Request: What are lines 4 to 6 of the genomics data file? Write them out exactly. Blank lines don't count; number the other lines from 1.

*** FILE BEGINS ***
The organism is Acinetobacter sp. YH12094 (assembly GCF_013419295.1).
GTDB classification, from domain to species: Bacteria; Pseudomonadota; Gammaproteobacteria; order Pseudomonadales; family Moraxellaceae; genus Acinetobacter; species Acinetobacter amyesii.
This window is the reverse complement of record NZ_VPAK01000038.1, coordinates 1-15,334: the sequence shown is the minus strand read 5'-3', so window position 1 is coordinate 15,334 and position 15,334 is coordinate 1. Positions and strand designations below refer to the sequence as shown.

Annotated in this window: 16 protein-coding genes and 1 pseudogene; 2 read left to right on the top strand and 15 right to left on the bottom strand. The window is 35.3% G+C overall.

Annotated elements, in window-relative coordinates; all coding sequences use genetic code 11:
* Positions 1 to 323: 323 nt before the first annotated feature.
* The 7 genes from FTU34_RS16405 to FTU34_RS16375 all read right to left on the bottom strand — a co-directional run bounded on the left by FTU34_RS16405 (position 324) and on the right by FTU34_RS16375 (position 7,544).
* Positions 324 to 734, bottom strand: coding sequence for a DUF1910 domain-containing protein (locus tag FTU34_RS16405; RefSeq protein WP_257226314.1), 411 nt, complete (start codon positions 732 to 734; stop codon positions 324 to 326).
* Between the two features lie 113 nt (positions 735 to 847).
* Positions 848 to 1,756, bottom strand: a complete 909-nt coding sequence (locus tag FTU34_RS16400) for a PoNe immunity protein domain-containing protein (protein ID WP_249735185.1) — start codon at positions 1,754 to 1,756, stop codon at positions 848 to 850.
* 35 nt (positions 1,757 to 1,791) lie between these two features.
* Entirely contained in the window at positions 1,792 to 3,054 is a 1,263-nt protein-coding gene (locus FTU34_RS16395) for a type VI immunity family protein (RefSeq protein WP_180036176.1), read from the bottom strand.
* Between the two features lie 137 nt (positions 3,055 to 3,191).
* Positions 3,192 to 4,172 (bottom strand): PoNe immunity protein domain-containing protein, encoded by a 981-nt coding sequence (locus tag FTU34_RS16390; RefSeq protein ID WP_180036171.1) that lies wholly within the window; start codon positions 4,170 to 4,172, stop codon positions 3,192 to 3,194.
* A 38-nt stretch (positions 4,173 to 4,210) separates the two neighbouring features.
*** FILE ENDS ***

Annotated in this window: 16 protein-coding genes and 1 pseudogene; 2 read left to right on the top strand and 15 right to left on the bottom strand. The window is 35.3% G+C overall.

Annotated elements, in window-relative coordinates; all coding sequences use genetic code 11:
* Positions 1 to 323: 323 nt before the first annotated feature.